The birdlife in the whole landscape of Corbett has increased and one can see mixed flocks of Minivets, Grey-headed canary flycatcher, bronzed-winged drongos,  verditer flycatchers,  grey-capped pygmy woodpecker, common woodshrike, both the species of Nuthatches, grey hooded warblers, etc.  This is all because of the fruiting in Ficus species such as ficus glomerata, F. elastica,  and  Schleichera Oleosa or Kusum.  Chestnut-headed bee-eater and blue-tailed bee-eaters have gone back to their parent habitats while blue-bearded bee-eaters have arrived for breeding.  Interestingly this bird has recently become resident, as I had seen one in August close to The Ranger’s Lodge.  This is one of the species of the top canopies besides two species of leaf birds.  Among other top canopied birds, oriental pied hornbills and great hornbills have started “Gackling” their casks thereby indicating their breeding.  One can see flocks of them on Jhirna safaris.

The mid canopied birds such as orioles and woodpeckers have also started breeding.  All the three species of orioles including Corbett specific Maroon Orioles are heard on the jeep as well as walking safaris.  The three species of Flameback and other mid-sized wood peckers have paired for breeding too.  Constant vocalisation and fluttering in the trees attract the visitor attention.   One of the guests had taken a picture of Black stork perching on a tree, which was unique, as I have never seen black stork on the trees other than on riverbeds.  Subsequently, I had the opportunity of clicking Black Stork on a tree in the ringora region of Bijrani tourism zone.  The Ibisbill has been regularly sighted along Kosi river on the eastern periphery and this time there were two individuals unlike the solitary one who has been sighted in Kumeria for ages.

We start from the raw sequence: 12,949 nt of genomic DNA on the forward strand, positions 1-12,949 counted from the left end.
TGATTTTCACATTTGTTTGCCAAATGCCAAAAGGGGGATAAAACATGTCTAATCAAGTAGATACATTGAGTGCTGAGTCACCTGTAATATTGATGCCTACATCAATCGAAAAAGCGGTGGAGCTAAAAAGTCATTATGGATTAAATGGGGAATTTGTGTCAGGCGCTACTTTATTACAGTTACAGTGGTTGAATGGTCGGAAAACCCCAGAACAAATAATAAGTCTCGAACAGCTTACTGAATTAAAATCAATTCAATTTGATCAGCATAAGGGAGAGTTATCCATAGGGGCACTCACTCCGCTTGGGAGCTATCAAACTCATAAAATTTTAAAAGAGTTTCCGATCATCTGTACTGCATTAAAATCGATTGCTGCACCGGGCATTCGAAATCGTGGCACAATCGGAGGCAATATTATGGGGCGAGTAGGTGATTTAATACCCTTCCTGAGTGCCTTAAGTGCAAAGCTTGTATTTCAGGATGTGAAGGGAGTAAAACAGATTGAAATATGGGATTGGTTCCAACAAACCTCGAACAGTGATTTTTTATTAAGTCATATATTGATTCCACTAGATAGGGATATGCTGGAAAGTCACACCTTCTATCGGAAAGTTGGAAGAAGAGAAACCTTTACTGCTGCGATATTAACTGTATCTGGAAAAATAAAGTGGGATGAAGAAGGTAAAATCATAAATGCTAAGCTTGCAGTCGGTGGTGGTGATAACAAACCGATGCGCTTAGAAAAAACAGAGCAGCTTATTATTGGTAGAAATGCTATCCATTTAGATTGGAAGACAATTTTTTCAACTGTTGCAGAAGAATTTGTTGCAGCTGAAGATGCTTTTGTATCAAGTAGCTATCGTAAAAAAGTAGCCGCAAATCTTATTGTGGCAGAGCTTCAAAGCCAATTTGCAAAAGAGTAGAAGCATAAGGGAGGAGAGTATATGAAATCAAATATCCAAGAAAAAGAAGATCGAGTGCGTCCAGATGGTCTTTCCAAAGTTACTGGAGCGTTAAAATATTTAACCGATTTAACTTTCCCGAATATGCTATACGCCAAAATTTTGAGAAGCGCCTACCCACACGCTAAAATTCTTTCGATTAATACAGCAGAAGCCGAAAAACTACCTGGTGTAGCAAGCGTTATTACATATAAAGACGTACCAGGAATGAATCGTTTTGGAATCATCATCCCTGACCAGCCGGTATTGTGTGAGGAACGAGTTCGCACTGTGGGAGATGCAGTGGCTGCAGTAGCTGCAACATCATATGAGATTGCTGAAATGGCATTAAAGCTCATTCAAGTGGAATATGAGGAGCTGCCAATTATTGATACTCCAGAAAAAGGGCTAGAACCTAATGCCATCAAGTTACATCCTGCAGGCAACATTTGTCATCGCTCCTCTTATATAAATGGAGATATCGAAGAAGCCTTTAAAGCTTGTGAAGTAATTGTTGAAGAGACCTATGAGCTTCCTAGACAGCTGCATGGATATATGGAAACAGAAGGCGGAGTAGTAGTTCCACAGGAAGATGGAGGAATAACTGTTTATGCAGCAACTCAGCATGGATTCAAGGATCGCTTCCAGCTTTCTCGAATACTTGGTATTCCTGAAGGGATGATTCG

Overall speaking the park is teeming with birdlife.  On a casual interaction with the research team responsible for camera traps, I discovered that there are 20-25 cubs with their mothers, which is an incredible adult to cub sex ratio for any single reserve in the entire distribution range of the tigers.

Among the raptors, Pallas’s Fishing eagle and Changeable hawk eagles have been seen with their chicks.   An interesting sighting by one of the well wishers of Corbett further strengthened my belief that a naturalist is never a perfect naturalist and one gets to learn a lot on every trip to nature.  It is very unusual for the pied kingfishers to make their nests at this time of the year and there was one sighted doing the nest building close to Ringorha Sot about 10 days back.  I have my explanation that the mother might have been busy training the chick for the tedious exercise, as after attaining maturity the chick would undergo this process and I was proved right, as there were two birds doing the same exercise.

Let me also say that the organic Kitchen Garden at The Ranger’s Lodge with seasonal vegetable is teeming with the fresh crop of radish, carrot, turnip, peas, chickpea, Mustard, brinjal, coriander, potato, garlic, onion, etc.  I have made tempting pickle of “Kamraq” an erstwhile delicacy of our childhood memories and this one grows organically in my garden. The fruit is named as Star fruit.  Though wild boars have taken a heavy toll of my vegetable garden but I feel privileged of being raided by wilderness.  I grow vegetables more to provide an alternative habitat to wild ungulates and the left over crop is used for the guest platters at The Ranger’s Lodge.

Look forward to seeing you all at The Ranger’s lodge till the next phase of Corbett.

Regards imran Khan, www.therangerslodge.in